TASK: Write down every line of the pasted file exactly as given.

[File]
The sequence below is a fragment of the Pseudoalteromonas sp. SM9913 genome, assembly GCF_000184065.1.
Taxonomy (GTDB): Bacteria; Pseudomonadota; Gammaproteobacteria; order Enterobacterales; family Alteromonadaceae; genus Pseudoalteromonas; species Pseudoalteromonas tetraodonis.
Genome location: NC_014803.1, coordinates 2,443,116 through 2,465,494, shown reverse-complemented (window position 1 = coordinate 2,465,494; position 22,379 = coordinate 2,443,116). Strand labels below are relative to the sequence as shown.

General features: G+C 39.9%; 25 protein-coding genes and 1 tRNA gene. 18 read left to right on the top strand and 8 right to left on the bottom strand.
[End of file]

The sequence below is a fragment of the Pseudoalteromonas sp. SM9913 genome, assembly GCF_000184065.1.
Taxonomy (GTDB): Bacteria; Pseudomonadota; Gammaproteobacteria; order Enterobacterales; family Alteromonadaceae; genus Pseudoalteromonas; species Pseudoalteromonas tetraodonis.
Genome location: NC_014803.1, coordinates 2,443,116 through 2,465,494, shown reverse-complemented (window position 1 = coordinate 2,465,494; position 22,379 = coordinate 2,443,116). Strand labels below are relative to the sequence as shown.

General features: G+C 39.9%; 25 protein-coding genes and 1 tRNA gene. 18 read left to right on the top strand and 8 right to left on the bottom strand.